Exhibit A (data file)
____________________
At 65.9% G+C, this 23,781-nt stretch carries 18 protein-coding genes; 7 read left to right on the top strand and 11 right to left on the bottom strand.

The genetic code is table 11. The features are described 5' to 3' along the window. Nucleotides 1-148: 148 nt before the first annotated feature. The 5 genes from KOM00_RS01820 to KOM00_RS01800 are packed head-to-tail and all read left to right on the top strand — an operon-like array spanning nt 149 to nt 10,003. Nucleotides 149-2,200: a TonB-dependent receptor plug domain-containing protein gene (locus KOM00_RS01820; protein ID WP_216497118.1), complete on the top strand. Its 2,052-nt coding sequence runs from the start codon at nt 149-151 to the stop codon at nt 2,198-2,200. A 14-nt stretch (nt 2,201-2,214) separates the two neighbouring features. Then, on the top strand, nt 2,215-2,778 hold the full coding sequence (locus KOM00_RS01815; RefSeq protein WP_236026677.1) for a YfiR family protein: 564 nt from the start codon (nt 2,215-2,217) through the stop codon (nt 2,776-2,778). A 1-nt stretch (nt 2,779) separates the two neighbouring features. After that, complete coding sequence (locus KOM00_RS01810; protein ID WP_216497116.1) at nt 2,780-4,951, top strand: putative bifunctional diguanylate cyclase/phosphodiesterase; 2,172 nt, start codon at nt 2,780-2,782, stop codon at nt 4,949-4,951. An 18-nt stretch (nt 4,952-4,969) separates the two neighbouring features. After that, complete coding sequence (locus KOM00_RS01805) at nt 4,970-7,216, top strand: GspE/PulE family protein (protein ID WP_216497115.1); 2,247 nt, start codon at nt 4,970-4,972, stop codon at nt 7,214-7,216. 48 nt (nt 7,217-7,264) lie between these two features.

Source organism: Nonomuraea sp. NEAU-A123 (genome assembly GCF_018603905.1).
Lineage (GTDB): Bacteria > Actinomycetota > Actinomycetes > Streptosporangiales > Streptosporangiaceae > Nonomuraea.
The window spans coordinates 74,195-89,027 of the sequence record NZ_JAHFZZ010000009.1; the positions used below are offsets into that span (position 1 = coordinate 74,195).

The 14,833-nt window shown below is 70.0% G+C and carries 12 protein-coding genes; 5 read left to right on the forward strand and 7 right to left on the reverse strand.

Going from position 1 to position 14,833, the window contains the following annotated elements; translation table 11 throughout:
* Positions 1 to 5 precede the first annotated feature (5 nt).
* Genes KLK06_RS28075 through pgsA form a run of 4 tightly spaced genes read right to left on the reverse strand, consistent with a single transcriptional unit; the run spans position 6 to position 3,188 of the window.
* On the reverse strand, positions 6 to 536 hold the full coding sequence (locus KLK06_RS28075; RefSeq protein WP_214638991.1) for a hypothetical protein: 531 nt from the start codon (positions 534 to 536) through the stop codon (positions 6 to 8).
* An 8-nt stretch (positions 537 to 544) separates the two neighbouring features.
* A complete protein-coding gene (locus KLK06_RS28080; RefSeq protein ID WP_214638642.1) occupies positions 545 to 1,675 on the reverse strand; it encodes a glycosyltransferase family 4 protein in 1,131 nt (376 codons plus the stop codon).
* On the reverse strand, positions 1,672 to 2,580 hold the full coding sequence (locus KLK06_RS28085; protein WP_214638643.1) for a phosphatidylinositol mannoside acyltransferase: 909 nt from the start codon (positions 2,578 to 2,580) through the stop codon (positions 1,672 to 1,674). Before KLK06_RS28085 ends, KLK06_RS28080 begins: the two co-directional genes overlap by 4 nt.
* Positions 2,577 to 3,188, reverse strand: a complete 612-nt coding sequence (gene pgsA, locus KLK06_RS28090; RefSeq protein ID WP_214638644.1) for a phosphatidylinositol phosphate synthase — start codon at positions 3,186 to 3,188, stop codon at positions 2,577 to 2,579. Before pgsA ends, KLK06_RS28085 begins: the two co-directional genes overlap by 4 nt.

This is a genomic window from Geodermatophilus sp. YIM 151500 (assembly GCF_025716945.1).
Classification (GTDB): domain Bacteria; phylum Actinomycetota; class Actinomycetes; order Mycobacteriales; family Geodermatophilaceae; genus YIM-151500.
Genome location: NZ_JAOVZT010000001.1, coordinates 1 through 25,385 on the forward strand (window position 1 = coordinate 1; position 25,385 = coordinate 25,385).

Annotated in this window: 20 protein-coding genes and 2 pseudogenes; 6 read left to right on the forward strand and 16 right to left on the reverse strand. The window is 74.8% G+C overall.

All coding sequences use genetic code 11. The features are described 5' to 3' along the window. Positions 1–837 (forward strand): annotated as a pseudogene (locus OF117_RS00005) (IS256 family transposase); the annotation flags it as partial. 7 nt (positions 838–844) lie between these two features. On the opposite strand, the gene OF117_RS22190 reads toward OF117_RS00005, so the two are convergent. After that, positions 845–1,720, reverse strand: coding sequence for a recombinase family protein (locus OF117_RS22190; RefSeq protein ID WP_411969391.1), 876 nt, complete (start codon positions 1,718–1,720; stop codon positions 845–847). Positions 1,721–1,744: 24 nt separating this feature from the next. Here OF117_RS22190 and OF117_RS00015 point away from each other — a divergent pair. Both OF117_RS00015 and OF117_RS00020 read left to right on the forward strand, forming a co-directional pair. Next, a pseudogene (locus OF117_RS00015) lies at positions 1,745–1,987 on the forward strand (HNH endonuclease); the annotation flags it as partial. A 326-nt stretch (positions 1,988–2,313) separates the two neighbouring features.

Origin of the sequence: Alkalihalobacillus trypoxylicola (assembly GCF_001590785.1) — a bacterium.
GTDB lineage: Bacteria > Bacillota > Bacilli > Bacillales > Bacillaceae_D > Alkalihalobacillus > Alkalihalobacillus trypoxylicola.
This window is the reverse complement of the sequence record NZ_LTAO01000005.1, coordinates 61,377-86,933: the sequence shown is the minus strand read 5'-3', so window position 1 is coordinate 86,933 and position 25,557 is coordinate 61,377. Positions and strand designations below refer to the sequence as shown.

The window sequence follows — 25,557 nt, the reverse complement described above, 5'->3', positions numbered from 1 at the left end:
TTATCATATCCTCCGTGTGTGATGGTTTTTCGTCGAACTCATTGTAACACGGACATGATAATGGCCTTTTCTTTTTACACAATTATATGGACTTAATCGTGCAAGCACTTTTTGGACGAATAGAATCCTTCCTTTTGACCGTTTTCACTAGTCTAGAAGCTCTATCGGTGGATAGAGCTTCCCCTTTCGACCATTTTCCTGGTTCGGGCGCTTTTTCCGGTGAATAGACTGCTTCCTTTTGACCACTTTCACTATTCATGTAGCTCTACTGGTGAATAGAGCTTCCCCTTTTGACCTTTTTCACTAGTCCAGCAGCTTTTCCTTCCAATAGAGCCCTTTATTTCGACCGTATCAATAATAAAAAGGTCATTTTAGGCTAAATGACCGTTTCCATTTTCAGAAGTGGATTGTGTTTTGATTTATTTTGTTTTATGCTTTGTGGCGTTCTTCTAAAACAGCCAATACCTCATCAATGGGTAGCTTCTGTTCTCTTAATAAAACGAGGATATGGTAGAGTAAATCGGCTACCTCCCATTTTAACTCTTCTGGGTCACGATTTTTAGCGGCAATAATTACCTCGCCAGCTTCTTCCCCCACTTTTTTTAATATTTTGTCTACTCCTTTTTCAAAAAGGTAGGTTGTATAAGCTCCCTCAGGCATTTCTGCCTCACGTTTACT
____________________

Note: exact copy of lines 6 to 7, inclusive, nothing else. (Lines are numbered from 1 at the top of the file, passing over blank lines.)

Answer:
The 14,833-nt window shown below is 70.0% G+C and carries 12 protein-coding genes; 5 read left to right on the forward strand and 7 right to left on the reverse strand.

Going from position 1 to position 14,833, the window contains the following annotated elements; translation table 11 throughout: